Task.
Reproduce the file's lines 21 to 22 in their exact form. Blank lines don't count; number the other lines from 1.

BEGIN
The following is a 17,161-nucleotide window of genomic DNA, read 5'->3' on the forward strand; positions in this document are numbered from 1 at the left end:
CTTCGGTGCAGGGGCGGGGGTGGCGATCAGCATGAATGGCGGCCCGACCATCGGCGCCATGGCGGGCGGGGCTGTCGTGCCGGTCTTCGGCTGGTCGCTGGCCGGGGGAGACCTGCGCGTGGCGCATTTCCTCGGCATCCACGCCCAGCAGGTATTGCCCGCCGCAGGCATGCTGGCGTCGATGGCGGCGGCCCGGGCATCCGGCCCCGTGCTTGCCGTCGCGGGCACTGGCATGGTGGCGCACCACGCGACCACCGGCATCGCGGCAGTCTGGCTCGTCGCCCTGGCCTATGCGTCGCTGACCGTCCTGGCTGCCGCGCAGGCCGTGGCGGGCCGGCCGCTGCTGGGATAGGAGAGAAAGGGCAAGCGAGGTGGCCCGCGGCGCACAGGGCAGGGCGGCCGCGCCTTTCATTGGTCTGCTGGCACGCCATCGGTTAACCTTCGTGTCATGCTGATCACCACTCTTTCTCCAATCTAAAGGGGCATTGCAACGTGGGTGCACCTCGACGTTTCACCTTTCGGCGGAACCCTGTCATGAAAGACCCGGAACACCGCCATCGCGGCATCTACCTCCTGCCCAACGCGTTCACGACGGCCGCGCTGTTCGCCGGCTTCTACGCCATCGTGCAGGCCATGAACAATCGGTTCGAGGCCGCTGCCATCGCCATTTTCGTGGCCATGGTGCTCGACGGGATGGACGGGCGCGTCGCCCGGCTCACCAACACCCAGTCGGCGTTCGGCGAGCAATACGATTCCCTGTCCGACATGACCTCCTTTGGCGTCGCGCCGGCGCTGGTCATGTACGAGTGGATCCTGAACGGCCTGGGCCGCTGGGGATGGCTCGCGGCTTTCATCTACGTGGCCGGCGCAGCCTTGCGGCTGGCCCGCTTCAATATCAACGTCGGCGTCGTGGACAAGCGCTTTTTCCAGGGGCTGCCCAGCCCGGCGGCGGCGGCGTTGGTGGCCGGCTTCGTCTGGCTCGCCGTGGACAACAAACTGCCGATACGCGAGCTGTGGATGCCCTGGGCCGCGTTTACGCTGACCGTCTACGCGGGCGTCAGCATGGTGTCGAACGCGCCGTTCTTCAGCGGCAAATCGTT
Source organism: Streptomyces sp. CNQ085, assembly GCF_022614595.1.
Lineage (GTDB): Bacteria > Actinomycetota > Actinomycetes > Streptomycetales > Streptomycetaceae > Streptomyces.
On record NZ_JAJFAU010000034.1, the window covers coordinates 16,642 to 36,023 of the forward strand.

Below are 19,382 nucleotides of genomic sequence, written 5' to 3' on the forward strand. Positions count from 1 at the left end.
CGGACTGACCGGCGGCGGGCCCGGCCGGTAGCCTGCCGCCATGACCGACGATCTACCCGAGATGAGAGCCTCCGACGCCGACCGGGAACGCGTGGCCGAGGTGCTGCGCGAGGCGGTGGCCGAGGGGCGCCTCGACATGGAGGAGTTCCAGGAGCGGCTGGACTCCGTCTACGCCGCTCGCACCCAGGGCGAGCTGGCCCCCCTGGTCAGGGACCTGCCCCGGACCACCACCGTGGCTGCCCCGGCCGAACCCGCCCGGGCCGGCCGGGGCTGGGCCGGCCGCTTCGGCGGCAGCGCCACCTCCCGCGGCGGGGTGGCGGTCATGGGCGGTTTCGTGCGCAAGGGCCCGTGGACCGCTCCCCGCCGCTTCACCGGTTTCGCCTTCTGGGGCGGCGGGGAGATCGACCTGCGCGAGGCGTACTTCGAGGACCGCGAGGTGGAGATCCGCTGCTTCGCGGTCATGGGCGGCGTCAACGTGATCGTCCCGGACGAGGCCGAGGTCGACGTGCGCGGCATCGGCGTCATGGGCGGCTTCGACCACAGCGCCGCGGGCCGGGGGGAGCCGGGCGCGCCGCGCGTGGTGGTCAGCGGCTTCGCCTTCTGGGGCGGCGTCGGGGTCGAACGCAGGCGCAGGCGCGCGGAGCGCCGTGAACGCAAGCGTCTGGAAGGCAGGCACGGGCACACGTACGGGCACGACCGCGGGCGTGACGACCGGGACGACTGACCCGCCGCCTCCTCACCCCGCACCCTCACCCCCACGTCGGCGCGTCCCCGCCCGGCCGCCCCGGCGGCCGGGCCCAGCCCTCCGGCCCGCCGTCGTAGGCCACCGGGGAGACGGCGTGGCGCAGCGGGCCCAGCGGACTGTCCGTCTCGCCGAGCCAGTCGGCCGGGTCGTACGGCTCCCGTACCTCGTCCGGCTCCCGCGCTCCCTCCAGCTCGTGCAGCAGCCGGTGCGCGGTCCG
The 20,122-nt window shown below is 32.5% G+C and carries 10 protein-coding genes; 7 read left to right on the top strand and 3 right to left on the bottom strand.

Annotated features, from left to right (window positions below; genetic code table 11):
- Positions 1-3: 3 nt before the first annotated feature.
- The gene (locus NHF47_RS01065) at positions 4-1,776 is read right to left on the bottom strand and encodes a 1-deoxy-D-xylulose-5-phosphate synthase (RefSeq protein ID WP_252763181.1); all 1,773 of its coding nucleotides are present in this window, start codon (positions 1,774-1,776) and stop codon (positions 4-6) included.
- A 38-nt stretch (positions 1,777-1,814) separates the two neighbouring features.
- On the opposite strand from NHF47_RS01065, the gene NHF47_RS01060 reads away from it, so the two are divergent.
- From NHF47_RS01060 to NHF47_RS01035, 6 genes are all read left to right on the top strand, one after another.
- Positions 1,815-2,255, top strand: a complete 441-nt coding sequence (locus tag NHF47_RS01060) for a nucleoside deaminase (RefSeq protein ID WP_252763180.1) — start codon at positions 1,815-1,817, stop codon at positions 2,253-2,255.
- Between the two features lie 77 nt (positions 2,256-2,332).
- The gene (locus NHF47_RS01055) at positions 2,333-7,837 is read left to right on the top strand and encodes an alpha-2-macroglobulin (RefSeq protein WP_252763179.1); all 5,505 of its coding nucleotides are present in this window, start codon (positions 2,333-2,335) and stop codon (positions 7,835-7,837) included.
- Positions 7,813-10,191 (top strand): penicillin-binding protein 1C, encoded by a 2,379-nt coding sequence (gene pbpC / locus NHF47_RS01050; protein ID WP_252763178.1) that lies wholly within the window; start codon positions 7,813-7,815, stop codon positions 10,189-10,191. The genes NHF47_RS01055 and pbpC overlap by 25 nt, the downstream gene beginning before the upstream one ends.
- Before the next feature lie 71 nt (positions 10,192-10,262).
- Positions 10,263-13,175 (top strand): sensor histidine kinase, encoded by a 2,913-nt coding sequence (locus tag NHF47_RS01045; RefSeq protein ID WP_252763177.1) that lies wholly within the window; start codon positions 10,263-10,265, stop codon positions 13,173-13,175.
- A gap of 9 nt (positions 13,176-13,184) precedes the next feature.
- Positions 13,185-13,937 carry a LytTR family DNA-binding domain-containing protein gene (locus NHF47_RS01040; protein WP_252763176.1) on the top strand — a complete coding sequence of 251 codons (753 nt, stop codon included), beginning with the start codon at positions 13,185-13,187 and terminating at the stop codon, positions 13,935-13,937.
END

- A gap of 9 nt (positions 13,176-13,184) precedes the next feature.
- Positions 13,185-13,937 carry a LytTR family DNA-binding domain-containing protein gene (locus NHF47_RS01040; protein WP_252763176.1) on the top strand — a complete coding sequence of 251 codons (753 nt, stop codon included), beginning with the start codon at positions 13,185-13,187 and terminating at the stop codon, positions 13,935-13,937.